In light of events this past week the following entry in The Social Principles of Jesus struck me deeply. It is in the second chapter, “Solidarity of the Human Family.” I have provided the scripture reading in the English Standard Version.
Matthew 11:20-24 English Standard Version (ESV)
Woe to Unrepentant Cities
Then he began to denounce the cities where most of his mighty works had been done, because they did not repent. “Woe to you, Chorazin! Woe to you, Bethsaida! For if the mighty works done in you had been done in Tyre and Sidon, they would have repented long ago in sackcloth and ashes. But I tell you, it will be more bearable on the day of judgment for Tyre and Sidon than for you. And you, Capernaum, will you be exalted to heaven? You will be brought down to Hades. For if the mighty works done in you had been done in Sodom, it would have remained until this day. But I tell you that it will be more tolerable on the day of judgment for the land of Sodom than for you.”
FIFTH DAY: SOLIDARISTIC RESPONSIBILITY
We know that by constant common action a social group develops a common spirit and common standards of action, which then assimilate and standardizes the actions of its members. Jesus felt the solidarity of the neighborhood groups in Galilee with whom he mingled. He treats them as composite personalities, jointly responsible for their moral decisions.
- What groups of which we have been a part in the past have stamped us with the group character for good or evil? How about those of which we are now part?
- What have we learned from the Great War about national solidarity?
I remember reading Nehemiah’s prayer of confession in Nehemiah chapter 1 as a child. You can read it by clicking here. Nehemiah fasts and prays — confessing the sins of his nation and his forefathers. Pleading that God would forgive him and forgive them. I remember thinking to myself, ” What the heck, this wasn’t Nehemiah’s fault! He was a GOOD man! Why does he have to confess for something he didn’t even do!”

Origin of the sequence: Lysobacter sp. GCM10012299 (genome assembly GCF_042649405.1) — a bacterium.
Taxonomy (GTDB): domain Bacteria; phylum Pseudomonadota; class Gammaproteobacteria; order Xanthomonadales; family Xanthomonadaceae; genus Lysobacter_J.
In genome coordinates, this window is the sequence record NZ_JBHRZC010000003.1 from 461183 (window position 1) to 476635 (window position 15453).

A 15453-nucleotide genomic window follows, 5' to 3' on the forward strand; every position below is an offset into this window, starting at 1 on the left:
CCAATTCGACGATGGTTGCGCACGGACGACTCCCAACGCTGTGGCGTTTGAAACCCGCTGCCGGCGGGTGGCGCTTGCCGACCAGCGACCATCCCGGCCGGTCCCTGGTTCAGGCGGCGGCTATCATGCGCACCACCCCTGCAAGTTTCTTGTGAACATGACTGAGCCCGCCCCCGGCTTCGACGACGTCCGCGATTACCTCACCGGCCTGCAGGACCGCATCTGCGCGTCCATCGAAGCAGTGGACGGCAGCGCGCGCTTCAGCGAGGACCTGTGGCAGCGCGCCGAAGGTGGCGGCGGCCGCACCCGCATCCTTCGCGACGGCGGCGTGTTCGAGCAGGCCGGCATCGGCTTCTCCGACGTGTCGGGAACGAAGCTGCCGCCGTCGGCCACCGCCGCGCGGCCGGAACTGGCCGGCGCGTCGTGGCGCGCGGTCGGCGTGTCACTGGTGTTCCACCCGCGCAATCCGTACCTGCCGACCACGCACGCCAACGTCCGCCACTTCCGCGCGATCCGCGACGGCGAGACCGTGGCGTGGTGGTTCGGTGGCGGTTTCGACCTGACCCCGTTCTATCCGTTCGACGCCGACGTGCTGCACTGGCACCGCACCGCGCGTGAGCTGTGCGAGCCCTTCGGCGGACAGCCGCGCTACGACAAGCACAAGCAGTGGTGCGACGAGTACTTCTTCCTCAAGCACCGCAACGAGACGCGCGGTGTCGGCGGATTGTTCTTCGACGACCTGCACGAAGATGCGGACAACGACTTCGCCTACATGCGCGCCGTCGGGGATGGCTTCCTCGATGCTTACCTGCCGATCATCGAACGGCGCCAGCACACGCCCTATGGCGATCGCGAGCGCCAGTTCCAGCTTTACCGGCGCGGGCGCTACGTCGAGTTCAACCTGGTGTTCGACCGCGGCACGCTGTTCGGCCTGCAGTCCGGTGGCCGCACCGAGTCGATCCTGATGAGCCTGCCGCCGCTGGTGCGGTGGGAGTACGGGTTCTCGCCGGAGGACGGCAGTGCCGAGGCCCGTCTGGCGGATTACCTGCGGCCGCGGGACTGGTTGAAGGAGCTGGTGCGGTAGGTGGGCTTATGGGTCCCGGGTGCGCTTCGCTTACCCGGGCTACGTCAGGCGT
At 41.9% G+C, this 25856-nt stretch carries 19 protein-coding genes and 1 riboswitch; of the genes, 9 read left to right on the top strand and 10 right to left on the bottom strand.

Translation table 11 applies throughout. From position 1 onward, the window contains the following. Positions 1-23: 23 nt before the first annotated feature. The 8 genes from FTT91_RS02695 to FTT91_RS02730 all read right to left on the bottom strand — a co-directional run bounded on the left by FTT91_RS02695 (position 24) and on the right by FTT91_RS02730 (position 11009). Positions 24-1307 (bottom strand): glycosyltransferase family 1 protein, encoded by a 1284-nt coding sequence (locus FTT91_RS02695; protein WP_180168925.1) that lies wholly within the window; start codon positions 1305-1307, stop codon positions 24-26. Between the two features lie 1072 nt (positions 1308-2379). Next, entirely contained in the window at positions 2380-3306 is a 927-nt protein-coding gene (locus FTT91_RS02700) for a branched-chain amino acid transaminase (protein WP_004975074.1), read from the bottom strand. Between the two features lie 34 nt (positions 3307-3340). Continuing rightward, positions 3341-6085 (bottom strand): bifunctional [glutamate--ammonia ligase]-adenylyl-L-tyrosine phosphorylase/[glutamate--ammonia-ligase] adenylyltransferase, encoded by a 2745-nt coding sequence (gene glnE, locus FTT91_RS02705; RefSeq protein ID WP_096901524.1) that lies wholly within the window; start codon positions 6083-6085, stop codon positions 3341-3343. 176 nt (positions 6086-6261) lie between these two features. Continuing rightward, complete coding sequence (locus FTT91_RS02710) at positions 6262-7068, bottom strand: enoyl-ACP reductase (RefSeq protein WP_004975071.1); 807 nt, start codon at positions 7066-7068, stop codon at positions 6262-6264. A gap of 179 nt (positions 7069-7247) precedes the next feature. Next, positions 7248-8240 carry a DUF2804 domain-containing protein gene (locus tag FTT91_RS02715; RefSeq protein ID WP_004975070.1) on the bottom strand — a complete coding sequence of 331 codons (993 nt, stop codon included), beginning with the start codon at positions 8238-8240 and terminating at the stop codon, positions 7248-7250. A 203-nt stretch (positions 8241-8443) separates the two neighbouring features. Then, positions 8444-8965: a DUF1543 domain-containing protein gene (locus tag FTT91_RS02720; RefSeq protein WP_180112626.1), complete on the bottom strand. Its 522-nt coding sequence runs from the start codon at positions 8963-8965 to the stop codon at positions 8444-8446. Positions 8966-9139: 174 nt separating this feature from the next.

But Nehemiah, along with the other writers of scripture and wise individuals since them like Rauschenbusch, recognized that we are part of “composite systems” — stamped for better or worse with group characteristics and responsible for corporate sins.
I’m tempted to spend the rest of this blog pointing out where I see others lacking the mature sense to take responsibility for our current “composite personality.” But instead…
I’m sorry and I confess…
- … for the sins of my forefathers that have stained me, shaped me, and which through action or inaction I have accepted as my own sins.
- …for not standing up for the disenfranchised and oppressed.
- …for not speaking up for those without a voice.
- …for not seeing Christ in the other and for not receiving them with that realization.
- …for demonizing both those on the right and the left of me politically, theologically, socially. I am sorry and recognize that I am the problem for which I point my finger at you. Please forgive me!